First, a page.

Proposed in December 1998, the merger has turned Aetna into a managed care powerhouse providing coverage for about one in 11 Americans and having contracts with some 400,000 physicians, more than half the national total. This concentration of economic power, opponents charge, will substitute profit-driven "minimally acceptable clinical guidelines" for treatment plans determined by physicians operating in their patients' best interests. Mental Health Threatened by Aetna/Prudential Merger
The benefits of psychotherapy in treating the chronically suicidal patient, as well as strategies that can help the potential suicide patient imagine and reflect others' reactions to this most final of acts, was the subject of a conference by Glen O. Gabbard, M.D., at the 11th Annual U.S. Psychiatric & Mental Health Congress. Gabbard is the Bessie Callaway Distinguished Professor of Psychoanalysis and Education at the Karl Menninger School of Psychiatry and Mental Health Sciences.
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DSM-5: If You Don't Like the Effects, Look at the Causes •“‘Post-modern’” outlook on psychiatric diagnosis often leads to cynicism and nihilism—as if to say, ‘Nobody really knows anything about anything, and we shouldn’t trust anybody!’ Actually, there is a good deal of secure and well-founded scientific knowledge in psychiatry. ” Add your response...
Migraine and Psychiatric Comorbidity •“Sleep-related bruxism is high among those with fibromyalgia, anxiety, and migraines—but it is often overlooked as a dental problem. A long-acting benzodiazepine at night can make a big difference in patients with migraines who clinch or grind their teeth.” Add your response...
Can a Suicide Scale Predict the Unpredictable? •“The multifaceted nature of suicide requires both formal tools indicated in this article, as well as an awareness of changes in the patient (eg, outlook, behavior, attitude)—these and other factors may indicate suicide risk.” Add your response...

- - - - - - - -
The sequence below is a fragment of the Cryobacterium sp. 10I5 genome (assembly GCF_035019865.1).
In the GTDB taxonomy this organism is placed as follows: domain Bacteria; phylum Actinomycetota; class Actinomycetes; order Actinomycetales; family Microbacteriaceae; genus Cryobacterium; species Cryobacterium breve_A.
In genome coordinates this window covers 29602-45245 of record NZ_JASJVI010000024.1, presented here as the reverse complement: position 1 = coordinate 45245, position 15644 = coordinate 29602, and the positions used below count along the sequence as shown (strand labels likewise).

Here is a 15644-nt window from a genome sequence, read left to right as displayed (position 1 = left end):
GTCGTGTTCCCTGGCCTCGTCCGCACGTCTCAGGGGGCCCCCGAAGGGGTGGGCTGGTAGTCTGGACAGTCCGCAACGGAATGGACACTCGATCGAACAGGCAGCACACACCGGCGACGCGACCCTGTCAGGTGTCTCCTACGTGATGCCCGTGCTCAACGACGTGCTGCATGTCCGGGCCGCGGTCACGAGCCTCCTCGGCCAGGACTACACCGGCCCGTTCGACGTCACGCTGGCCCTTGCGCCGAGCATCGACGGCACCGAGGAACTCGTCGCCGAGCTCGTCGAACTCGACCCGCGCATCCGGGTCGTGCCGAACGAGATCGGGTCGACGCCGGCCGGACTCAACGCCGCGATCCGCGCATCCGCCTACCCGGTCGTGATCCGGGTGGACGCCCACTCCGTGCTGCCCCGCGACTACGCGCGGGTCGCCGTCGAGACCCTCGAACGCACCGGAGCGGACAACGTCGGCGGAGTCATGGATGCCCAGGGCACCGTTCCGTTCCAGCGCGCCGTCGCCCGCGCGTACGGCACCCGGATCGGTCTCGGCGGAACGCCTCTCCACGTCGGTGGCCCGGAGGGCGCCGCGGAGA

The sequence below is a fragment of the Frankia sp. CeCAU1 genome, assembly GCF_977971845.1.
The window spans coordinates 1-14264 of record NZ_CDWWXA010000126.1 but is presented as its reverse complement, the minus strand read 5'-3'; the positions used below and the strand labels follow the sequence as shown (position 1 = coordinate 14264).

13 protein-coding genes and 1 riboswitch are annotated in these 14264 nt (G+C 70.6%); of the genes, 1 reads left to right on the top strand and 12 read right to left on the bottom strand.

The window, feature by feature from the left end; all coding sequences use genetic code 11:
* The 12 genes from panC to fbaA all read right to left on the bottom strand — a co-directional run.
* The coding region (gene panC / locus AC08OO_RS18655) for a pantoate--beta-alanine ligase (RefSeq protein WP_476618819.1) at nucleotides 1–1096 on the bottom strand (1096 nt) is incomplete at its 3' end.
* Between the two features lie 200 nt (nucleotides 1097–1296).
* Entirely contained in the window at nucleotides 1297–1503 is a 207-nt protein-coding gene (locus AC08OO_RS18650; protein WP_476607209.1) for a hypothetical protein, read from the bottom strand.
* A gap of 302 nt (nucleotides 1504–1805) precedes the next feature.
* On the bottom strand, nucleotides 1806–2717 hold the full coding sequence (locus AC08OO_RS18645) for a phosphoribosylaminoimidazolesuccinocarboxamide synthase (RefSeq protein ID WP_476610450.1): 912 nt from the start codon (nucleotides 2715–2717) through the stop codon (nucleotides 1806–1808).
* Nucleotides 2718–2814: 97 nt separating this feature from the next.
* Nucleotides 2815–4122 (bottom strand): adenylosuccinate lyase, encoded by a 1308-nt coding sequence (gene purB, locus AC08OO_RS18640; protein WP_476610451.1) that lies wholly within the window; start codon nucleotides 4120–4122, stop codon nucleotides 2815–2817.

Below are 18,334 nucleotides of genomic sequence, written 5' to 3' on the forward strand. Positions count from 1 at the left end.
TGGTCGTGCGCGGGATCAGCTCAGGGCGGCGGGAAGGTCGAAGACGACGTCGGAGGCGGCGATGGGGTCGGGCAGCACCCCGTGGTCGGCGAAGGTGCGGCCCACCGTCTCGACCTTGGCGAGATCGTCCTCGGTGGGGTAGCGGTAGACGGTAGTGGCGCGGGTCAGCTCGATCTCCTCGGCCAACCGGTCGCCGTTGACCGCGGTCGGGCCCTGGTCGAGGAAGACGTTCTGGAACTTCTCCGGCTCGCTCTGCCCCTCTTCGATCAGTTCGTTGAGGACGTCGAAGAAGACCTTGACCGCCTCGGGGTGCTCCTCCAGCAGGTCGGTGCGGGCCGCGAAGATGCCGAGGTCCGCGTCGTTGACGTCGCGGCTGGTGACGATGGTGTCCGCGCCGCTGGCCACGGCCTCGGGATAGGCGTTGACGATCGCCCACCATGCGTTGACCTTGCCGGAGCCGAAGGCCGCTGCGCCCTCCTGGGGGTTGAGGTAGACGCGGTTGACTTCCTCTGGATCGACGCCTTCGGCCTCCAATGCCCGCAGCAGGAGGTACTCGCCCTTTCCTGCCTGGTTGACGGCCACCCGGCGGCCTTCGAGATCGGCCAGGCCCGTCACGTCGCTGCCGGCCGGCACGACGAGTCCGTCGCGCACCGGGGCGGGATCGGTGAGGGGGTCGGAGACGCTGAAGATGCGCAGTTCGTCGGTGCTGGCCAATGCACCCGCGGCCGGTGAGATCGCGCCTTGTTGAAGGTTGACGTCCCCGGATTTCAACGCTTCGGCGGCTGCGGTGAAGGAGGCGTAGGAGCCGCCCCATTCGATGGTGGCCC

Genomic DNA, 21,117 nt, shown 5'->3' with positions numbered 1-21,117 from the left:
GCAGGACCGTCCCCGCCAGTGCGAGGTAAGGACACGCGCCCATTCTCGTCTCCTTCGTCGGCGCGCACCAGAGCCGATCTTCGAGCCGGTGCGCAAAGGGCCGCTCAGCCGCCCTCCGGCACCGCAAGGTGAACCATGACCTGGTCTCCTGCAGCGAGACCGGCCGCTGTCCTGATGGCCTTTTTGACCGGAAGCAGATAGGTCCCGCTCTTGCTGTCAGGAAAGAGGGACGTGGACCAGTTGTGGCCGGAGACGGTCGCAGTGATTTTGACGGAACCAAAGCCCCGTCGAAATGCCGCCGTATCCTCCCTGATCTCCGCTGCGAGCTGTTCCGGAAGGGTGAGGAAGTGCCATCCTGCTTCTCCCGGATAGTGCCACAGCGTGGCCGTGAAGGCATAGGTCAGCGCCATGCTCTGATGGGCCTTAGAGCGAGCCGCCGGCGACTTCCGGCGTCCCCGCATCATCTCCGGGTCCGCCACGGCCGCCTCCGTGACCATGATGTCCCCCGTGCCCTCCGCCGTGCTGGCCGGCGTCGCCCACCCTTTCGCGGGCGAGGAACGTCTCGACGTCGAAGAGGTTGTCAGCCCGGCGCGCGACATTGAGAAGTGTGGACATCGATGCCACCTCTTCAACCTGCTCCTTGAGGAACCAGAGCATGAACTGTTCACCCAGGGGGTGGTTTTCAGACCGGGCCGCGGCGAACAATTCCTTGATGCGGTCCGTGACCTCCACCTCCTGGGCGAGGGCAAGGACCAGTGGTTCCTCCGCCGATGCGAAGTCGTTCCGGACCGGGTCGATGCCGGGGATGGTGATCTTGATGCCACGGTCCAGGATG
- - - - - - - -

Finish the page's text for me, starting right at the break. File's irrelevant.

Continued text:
When it comes to aging, is there anything to look forward to from a neurocognitive perspective? What can we do to protect our brains from cognitive and functional decline? In this podcast, geriatric psychiatrist Helen Lavretksy outlines strategies to stimluate and revitalize an aging brain.
Five Steps to Improving Patient Access Judy Capko, May 21, 2013 Patient access is getting increased attention through reform initiatives. Here are five steps you can take to make sure patients get appropriate access to care in your office.
ADHD can persist into adulthood and have a significant impact on a person's relationships, careers, and even safety. The ASRS (Adult ADHD Self-Report Scale) is a checklist of 18 questions about symptoms that are based on the diagnostic criteria of DSM-IV. The patient answers the questions and a positive score suggests the need for a thorough clinical evaluation with a healthcare professional.
The Bipolar Spectrum Diagnostic Scale (BSDS) was developed by Ronald Pies, MD and was later refined and tested by S. Nassir Ghaemi, MD, MPH and colleagues. The BSDS arose from Pies’s experience as a psychopharmacology consultant, where he was frequently called on to manage cases of “treatment-resistant depression.” In Pies’s experience, most of these cases eventually proved to be undiagnosed bipolar spectrum disorder.